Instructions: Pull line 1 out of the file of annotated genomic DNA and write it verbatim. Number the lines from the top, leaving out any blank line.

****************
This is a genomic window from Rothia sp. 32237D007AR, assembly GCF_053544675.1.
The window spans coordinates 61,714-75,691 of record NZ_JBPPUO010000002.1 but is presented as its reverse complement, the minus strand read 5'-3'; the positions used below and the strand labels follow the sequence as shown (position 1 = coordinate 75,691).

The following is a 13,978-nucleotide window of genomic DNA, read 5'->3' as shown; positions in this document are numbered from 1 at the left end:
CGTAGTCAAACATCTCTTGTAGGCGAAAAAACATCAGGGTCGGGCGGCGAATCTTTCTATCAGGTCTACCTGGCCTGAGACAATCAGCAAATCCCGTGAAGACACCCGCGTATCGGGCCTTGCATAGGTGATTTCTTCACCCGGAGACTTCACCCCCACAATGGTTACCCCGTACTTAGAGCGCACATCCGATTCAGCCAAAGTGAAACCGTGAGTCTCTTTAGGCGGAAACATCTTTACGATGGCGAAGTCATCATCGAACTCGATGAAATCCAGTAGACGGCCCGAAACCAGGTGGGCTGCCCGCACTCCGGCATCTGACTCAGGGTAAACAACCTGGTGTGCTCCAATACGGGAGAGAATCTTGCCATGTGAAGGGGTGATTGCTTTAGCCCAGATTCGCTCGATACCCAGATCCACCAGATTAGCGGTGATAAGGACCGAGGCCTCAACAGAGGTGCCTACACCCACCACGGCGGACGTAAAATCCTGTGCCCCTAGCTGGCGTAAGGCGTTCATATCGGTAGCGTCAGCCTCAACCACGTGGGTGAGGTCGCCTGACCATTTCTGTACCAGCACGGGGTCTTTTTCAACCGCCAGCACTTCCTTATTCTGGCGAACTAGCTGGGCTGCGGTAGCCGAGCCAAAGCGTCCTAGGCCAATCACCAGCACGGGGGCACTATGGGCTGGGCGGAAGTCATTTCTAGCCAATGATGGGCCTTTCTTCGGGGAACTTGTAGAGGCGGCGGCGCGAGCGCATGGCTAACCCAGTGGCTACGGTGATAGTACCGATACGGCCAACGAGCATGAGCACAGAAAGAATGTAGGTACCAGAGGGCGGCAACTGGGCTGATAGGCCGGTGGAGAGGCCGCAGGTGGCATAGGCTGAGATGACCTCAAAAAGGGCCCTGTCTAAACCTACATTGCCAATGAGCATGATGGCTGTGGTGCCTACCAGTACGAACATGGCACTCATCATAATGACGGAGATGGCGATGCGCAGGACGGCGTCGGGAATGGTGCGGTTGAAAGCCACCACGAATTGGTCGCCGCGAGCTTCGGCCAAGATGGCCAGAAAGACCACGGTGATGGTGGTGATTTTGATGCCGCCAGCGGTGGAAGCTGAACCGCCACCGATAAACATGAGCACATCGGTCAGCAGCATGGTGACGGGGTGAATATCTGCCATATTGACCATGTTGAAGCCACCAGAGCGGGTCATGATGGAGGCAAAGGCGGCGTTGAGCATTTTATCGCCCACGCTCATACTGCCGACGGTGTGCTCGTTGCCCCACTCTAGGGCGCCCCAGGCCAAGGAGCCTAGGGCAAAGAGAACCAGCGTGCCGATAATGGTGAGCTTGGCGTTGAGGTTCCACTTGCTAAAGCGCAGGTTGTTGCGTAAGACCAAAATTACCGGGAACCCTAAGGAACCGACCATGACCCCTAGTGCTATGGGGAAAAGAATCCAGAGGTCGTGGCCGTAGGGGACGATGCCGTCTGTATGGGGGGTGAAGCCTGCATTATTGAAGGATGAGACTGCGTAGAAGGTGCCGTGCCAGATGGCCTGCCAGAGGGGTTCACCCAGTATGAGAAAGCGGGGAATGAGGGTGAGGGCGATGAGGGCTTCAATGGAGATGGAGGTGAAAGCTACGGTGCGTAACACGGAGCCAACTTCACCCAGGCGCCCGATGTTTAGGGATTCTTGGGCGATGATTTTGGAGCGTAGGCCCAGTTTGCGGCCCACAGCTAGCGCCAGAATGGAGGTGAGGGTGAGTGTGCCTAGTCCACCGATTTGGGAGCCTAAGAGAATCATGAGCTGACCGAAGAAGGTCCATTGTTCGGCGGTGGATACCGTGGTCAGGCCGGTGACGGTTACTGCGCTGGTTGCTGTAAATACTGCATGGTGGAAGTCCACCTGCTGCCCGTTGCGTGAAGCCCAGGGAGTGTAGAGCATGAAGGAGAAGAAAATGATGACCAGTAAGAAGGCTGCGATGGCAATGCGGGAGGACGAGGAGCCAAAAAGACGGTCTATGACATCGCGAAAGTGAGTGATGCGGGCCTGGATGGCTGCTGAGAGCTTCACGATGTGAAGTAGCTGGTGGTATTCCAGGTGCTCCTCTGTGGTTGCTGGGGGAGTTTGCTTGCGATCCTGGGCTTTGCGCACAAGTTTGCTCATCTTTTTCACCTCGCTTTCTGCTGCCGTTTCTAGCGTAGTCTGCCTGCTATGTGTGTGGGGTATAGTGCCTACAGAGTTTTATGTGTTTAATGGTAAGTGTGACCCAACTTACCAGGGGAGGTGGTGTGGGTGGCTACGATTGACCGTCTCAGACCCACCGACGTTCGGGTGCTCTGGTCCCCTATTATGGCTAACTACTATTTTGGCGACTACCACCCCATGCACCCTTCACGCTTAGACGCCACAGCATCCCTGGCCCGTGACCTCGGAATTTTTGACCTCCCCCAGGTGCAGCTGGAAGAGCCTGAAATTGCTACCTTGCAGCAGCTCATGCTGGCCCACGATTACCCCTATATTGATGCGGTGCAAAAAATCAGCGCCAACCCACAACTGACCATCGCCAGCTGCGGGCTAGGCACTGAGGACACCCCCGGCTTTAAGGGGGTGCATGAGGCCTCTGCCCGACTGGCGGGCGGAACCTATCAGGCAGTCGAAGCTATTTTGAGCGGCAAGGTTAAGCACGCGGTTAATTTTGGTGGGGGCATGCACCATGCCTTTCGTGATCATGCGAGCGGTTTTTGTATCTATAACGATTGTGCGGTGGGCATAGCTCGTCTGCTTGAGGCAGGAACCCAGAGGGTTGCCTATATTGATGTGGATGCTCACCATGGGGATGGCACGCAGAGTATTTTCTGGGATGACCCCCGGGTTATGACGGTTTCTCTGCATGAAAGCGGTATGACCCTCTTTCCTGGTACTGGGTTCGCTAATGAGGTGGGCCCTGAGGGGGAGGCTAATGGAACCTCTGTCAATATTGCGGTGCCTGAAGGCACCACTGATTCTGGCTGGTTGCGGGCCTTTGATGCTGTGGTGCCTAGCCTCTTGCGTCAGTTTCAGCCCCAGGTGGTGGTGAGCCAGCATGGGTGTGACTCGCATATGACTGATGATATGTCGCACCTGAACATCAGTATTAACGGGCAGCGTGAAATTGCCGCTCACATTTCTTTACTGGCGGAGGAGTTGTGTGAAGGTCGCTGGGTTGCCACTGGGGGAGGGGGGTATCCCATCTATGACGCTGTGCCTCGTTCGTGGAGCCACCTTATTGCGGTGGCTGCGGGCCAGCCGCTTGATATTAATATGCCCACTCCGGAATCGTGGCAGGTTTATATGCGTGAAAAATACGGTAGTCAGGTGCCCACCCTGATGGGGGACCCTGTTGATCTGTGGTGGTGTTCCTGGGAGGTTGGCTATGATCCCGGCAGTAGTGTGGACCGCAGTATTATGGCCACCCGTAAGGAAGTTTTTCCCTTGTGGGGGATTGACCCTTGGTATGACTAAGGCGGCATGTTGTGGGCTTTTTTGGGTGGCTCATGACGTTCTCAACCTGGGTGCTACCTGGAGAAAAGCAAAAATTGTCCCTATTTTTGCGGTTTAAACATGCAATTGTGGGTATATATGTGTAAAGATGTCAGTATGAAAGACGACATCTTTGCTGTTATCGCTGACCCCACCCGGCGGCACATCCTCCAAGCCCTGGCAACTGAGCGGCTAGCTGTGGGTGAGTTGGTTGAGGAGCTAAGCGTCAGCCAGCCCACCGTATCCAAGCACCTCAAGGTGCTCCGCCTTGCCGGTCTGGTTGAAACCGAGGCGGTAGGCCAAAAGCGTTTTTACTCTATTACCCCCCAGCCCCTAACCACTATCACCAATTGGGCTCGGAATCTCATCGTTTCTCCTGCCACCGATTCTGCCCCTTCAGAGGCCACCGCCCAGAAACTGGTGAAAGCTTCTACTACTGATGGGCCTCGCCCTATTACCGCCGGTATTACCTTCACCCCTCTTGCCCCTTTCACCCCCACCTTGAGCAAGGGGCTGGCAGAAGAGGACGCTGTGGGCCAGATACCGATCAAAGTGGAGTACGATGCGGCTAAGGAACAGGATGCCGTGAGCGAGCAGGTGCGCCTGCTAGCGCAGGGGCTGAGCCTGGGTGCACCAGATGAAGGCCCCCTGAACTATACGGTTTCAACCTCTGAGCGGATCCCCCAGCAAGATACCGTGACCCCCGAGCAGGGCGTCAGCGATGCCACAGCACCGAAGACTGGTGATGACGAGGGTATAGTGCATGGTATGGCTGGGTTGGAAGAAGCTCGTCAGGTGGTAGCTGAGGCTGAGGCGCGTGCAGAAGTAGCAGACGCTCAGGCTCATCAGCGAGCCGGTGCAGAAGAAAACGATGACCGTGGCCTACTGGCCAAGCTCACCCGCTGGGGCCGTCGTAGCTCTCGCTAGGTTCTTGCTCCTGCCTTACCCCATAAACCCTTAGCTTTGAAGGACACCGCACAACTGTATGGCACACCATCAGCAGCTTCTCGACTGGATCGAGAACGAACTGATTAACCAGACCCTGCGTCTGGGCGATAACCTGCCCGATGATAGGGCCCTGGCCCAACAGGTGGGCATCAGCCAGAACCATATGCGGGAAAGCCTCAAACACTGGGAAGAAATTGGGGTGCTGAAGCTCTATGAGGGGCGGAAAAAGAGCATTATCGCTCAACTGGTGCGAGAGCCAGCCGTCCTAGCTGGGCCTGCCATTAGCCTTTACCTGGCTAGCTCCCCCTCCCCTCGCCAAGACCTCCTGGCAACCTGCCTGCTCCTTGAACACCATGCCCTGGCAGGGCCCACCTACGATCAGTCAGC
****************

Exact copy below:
This is a genomic window from Rothia sp. 32237D007AR, assembly GCF_053544675.1.